I feel like I have the right to say this, not as one who is judging but as one who himself walked through the difficult process of disentangling my faith from my political preferences. Almost exactly ten years ago, in between graduation and my brief stint at law school, I was cheering on Rick Santelli as he inadvertently gave birth to the Tea Party movement. I faithfully watched Glenn Beck try to give a more “virtuous” accounting of American conservatism. Despite this, I still emphasized the importance of my Catholic religion. For example, I tried to explain away some of Pope Benedict’s comments about international organizations needing “real teeth.” This smacked of globalism, which was an affront to my desire to see a strong, independent America. But the truth was that I really did not feel great about ignoring what the Pope had to say.

Then, critics were suggesting that Pope Francis wanted us to stop worrying about all this religion stuff and tackle climate change. If Laudato Si’ didn’t do it, nothing made the case better than when the Vatican played a light show of animals across the facade of St. Peters. As much as I had wanted to agree with them, it was starting to get predictable and tiresome.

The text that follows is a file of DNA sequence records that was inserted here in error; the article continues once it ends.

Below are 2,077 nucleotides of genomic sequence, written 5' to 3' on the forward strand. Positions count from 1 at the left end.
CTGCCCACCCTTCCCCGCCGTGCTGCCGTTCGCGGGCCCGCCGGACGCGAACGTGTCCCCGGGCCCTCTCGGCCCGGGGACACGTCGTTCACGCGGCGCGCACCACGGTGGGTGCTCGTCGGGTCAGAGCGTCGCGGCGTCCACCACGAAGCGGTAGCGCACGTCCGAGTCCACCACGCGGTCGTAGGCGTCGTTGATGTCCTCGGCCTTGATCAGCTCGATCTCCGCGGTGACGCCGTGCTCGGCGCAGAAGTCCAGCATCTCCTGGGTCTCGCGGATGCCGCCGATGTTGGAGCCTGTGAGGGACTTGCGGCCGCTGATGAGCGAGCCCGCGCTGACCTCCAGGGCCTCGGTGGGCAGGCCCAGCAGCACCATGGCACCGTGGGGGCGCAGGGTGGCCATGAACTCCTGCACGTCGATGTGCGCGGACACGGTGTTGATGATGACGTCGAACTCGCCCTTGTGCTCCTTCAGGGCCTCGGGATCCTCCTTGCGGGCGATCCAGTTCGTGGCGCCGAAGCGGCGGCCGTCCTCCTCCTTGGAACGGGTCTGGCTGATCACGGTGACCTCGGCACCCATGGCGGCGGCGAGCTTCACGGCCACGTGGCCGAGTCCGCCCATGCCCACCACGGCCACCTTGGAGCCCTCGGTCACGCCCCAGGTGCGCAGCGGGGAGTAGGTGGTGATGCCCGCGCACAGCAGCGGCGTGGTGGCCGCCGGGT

As a Catholic and a graduate with a theology degree, I thought I should actually read the darn thing–Laudato Si’, that is–and see what Francis really had to say. And so I did. While there were some passages addressed specifically to the problems of climate change, I was actually very impressed by the many other passages of Laudato Si’. In many ways, they echoed the points made by Pope Benedict who spoke of a profound relationship between God’s creation and ourselves. It was becoming clearer and clearer that, perhaps, those Catholics that dismissed Laudato Si’ and other teachings of the Pope out of hand had no real good reason to do so.

This, essentially, is the reason why I wanted to support the work of Where Peter Is. Catholic commentators in the United States have seemingly bent over backwards to try and undermine the Pope at every turn. According to them, it would seem like every statement and every document needs to be read with a gold and red pen in hand, because you never know when the Pope might say something with which you disagree.